AstraZeneca's once-lauded drug flunks a Phase III eye cancer trial

AstraZeneca's ($AZN) cancer treatment selumetinib failed to significantly prolong survival in a study on melanoma that has spread to the eye, a late-stage setback for a drug once considered a bright spot in the company's oncology pipeline.

In a 152-patient Phase III trial, a combination of selumetinib and the common chemotherapy dacarbazine failed to improve progression-free survival compared with the old drug alone, AstraZeneca said, declining to disclose detailed results. The target, uveal melanoma, is a rare form of cancer in which tumor cells grow in ocular tissue, affecting about 2,000 Americans each year.

Selumetinib's failure comes on the heels of some promising mid-stage data in which the treatment more than doubled progression-free survival in uveal melanoma patients, jumping from 7 weeks in the chemotherapy arm of the study to 15.9 weeks in the drug arm. Those results, presented at 2013's American Society of Clinical Oncology meeting, stoked hopes that AstraZeneca was on track to win the first ever approval for uveal melanoma, which has no effective therapies.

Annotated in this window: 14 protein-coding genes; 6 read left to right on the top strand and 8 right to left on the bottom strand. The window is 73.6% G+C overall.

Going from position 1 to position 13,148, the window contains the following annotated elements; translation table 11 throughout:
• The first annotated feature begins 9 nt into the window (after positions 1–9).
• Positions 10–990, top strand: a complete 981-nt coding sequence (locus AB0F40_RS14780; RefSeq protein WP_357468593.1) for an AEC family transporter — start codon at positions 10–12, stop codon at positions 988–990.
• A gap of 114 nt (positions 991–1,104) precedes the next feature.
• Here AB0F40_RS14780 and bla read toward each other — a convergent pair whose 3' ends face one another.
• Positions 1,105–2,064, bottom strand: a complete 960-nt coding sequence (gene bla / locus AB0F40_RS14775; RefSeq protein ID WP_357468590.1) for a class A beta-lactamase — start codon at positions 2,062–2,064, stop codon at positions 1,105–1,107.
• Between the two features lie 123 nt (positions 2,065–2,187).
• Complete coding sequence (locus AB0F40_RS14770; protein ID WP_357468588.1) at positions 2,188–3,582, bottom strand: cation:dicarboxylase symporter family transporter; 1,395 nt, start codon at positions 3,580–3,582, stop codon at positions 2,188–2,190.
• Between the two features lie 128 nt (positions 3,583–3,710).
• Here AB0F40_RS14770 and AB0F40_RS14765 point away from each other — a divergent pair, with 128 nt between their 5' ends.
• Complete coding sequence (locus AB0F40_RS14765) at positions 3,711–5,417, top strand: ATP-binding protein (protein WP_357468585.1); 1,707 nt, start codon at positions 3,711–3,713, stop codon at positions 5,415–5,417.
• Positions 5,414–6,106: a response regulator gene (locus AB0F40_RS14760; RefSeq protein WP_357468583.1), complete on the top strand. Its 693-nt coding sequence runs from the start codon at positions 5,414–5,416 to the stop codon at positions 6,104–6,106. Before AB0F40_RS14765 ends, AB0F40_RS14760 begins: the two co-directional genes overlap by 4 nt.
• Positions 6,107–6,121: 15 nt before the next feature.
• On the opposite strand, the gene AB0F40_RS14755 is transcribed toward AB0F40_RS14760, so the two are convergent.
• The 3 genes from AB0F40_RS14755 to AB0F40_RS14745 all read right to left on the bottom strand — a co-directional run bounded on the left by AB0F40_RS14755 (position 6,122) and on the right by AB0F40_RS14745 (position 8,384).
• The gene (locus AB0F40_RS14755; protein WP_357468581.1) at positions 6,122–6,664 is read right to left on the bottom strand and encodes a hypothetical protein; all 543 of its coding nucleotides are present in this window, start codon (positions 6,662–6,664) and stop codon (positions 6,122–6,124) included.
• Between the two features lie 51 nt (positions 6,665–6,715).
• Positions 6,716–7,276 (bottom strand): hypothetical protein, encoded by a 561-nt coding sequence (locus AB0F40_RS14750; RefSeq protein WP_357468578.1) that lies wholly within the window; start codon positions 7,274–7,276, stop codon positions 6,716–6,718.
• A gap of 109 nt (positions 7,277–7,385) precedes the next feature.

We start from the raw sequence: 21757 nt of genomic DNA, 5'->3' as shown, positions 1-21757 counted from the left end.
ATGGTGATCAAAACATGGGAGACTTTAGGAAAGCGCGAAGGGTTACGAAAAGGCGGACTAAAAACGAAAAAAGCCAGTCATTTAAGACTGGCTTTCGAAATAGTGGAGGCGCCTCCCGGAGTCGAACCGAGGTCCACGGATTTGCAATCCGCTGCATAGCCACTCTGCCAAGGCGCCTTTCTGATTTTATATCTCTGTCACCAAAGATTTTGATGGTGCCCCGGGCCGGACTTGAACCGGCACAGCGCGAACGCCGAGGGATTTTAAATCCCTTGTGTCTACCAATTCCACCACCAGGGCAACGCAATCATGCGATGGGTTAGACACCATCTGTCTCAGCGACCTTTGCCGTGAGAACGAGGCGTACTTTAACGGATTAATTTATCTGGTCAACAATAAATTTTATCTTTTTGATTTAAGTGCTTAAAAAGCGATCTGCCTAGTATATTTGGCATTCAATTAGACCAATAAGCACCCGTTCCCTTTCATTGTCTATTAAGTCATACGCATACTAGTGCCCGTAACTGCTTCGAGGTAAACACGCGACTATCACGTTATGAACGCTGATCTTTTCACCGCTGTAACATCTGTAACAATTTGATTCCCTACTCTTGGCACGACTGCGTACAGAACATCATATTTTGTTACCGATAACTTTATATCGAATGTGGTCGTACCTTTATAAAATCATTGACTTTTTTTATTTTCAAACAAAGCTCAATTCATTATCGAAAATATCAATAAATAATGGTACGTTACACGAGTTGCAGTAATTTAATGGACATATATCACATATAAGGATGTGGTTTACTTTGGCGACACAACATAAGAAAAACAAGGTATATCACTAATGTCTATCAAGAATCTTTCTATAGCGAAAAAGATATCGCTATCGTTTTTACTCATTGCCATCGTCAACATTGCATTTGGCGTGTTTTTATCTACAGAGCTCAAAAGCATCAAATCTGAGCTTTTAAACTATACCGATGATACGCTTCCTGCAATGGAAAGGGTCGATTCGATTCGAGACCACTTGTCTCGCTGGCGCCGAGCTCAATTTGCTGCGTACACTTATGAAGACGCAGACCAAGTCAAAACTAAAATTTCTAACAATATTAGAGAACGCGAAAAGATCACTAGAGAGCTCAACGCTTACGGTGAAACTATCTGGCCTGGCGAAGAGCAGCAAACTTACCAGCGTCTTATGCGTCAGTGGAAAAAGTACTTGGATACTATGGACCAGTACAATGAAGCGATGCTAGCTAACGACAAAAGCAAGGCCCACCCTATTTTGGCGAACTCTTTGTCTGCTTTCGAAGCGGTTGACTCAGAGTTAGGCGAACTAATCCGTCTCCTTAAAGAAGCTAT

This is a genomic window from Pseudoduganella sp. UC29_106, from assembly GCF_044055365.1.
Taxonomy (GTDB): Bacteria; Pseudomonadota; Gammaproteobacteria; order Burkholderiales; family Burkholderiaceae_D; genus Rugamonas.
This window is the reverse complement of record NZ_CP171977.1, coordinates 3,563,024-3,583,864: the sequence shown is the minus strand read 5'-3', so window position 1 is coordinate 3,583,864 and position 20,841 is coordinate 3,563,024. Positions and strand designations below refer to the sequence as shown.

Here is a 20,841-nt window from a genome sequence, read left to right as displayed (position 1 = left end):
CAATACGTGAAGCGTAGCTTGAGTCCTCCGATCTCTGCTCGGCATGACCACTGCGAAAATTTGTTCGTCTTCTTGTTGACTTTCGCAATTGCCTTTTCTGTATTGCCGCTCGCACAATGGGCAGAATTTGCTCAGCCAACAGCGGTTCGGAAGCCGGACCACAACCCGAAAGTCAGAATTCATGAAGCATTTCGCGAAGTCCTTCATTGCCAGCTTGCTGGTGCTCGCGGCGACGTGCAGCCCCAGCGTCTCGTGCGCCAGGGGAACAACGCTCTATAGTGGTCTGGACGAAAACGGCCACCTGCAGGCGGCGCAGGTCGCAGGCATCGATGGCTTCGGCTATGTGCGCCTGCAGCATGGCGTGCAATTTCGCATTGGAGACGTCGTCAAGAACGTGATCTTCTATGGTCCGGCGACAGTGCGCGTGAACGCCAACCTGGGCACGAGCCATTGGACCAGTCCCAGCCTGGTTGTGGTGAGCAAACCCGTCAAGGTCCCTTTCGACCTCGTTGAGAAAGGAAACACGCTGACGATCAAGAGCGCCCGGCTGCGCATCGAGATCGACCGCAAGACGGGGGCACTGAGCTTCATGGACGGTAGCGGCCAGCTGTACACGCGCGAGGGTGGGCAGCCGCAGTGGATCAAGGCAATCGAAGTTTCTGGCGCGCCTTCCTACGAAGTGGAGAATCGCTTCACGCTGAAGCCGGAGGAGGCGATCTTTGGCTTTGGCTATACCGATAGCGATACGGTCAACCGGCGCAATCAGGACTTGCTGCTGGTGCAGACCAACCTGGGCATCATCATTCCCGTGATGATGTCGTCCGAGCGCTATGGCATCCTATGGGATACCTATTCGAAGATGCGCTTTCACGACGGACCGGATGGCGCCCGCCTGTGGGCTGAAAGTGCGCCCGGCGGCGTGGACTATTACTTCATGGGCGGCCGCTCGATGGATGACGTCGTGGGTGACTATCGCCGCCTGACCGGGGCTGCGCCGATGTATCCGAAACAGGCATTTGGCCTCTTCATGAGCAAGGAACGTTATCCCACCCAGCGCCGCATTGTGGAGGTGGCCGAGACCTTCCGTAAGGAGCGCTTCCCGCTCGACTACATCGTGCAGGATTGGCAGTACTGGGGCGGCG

The drug, licensed from Array Biopharma ($ARRY) back in 2003, is in the midst of a Phase III trial on advanced non-small cell lung cancer, its primary target, as well as a late-stage study in thyroid cancer and Phase II test in the rare neurofibromatosis. The company believes selumetinib's uveal melanoma failure has no read-through to those ongoing efforts, AstraZeneca oncology head Antoine Yver said in a statement.

Meanwhile, AstraZeneca is banking on its oncology pipeline to spur a turnaround in drug sales. CEO Pascal Soriot has promised to deliver annual revenue above $45 billion by 2023, with $12 billion of that figure coming from a trio of cancer drugs not including selumetinib. Perhaps most promising is MEDI4736, an antibody designed to help the immune system better combat tumors.

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